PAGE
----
|Model: Marti Armstrong|
A grey, damp, chilly parisian winter morning.
As my friend Andreas Manessinger knows I'm uncomfortable with graffiti. Bur a visit to Pompeii's softened my resistance since that ancient town's walls are covered in the stuff. My disapproval's leaning against an acient... maybe even primal... instinct for humans to scrawl, paint, scratch their presence onto history. How much do graffs differ from the plaques under statues, the etchings onto stone monuments, or for that matter, the carvings dug into tombstones? Is it fine for a minor politician to have his/her name chiseled onto to stone, like the guy who wrote that he made the Partheon left this huge inscription across the top of the portico:"M*AGRIPPA *L* F* COSTERTIVM*FECIT". Which in English sort of means, "M. AGRIPPA L.F. COSTRTIUM*MADE IT"!
And that differs from tags, how? When it's kid that tags a wall, that's conceit but when old Agrippa does it...
Okay, there's a place for autographs - but the front of my city home isn't one of them. The "graffiti artist is stealing some of my property value. Theft's theft, huh?Should it necessitate major repair it's Grand Theft. In the U.S. most municipalities have some sort of laws allowing the protection of personal property from thieves which can trigger (yeah, pun intended) an owner who is legally armed. Now it probably should not come to that especially since a spray can ain't a weapon equivalent to Dirty Harry's Magnum revolver. Still, I'd be cautious about spitting paint onto most private homes today.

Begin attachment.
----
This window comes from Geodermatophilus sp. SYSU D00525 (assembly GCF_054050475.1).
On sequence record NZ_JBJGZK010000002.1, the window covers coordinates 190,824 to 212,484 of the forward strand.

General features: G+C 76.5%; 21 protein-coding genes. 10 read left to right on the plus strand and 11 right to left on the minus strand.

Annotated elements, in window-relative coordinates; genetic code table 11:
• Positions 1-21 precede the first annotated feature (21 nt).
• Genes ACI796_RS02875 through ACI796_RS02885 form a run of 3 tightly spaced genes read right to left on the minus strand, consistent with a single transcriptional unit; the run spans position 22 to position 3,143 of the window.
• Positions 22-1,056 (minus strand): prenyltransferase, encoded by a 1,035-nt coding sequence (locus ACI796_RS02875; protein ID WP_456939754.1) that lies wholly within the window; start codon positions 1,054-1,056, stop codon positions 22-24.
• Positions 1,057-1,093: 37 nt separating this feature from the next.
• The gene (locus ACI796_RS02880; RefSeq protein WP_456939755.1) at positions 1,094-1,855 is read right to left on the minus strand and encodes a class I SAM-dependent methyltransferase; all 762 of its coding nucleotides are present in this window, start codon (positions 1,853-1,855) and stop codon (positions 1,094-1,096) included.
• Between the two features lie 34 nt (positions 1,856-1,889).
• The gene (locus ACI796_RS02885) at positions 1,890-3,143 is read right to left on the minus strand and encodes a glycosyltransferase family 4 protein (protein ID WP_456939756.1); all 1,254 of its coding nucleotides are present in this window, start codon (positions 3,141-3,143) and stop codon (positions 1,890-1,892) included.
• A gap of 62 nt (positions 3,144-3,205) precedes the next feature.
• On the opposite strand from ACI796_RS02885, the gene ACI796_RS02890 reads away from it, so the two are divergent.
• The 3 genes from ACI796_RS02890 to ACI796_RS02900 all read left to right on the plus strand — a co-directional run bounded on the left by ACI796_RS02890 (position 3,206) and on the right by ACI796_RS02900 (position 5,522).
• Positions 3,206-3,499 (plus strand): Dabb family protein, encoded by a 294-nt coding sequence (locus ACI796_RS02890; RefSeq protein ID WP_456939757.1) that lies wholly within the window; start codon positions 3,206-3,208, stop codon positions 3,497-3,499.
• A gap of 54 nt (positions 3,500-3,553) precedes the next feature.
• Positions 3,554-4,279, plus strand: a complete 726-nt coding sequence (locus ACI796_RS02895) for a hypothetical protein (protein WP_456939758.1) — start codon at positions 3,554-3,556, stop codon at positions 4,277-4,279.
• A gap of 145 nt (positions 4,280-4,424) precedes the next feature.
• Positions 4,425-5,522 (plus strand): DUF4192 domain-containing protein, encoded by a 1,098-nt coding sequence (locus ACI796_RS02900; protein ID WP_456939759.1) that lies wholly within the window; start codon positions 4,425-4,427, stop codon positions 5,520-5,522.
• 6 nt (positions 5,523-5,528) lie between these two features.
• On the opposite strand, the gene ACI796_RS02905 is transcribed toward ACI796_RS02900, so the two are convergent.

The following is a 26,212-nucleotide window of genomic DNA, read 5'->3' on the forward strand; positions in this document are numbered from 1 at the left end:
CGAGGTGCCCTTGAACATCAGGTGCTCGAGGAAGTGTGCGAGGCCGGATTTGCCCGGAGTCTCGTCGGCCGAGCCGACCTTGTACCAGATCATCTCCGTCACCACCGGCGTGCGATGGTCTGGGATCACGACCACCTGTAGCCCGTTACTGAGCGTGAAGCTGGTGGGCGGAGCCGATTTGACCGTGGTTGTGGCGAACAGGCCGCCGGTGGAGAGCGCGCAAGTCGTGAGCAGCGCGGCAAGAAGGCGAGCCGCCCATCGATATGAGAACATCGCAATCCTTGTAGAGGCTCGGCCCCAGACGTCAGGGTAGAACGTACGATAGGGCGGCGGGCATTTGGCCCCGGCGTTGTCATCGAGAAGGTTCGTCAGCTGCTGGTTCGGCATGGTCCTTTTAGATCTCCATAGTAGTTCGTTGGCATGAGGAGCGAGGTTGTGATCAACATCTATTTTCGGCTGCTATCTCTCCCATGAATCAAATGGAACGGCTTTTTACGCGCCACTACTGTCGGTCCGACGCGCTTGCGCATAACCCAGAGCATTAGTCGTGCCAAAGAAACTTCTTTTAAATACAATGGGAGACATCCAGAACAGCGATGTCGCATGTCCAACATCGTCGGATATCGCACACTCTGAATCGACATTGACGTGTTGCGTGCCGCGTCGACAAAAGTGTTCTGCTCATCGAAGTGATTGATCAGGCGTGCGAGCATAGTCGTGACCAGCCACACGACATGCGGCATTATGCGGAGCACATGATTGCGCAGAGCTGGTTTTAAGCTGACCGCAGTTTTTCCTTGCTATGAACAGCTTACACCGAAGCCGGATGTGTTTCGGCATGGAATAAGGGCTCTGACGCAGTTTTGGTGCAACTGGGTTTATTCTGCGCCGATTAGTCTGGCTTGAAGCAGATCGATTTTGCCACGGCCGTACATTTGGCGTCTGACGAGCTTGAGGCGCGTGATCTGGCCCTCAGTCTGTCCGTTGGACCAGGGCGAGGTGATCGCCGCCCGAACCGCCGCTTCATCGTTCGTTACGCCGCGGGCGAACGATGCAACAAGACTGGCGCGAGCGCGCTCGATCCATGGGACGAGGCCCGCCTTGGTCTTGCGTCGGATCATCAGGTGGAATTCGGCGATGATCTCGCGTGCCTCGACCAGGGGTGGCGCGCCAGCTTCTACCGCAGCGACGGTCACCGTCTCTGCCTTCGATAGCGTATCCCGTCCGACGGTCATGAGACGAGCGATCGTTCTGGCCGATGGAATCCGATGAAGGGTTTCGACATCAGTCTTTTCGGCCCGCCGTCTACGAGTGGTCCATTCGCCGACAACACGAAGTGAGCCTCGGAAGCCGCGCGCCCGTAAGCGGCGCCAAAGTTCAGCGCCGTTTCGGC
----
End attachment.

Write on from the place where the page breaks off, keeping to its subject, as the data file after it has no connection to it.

My first trip to Europe decades ago was a major shock... so much graffiti. Rome is a stinking dirty mess of the stuff. So too Holland, Spain, and most recently France. While both Austria and Germany sported less of the stuff, it was still a pox. I guess to avoid the possibility of retaliation, most U.S. graffiti seems to get painted upon public buildings and surfaces.An exception seems to be RR cars that scoated heavily.
L.A., Baltimore, DC and NYC seem to have the least self respect among American cities I've visited recently. Philly's got bad neighborhoods along with the largest Jersey cities. Generally speaking the smaller the American town, the less scribbling's on walls. Maybe because the taggers are less likely to be anonymous? Amsterdam was the first place that I visited where street markets sold kits filled with small spray cans in color coordinated six and ten packs. These came with shoulder straps so the 'artist' could both access them easily, and run quickly.
Which brings me back to Paris - which is almost as dingy as Rome. The romance of its reputation eludes me. Why, even as they remodel buildings, they sell facades which cover the remodelers for giant billboards to sell products! Block long and stories high boards that are a form of graffiti themselves. The crumbling street in the scene above is a major boulevard just off of the Bastille. It is as if Parisians have lost a sense of dignity.
Much of the city is not merely tacky but lurches toward the vulgar. Odd, since I'd never have equated Parisian tastes with vulgarity. In the sense of style, Parisians have convinced us that they're the gold standard. I'd expected high tailored men, and haute ladies. Nope... that kind of fashion walked the streets of Rome, Vienna, NYC, and Valencia.
But... But... look how the street rubble works in those portraits of Marty up above. I love the contrast. Hmmmm...
Parisian blocks have most in common with the ruins of Pompeii. Who'd have thought?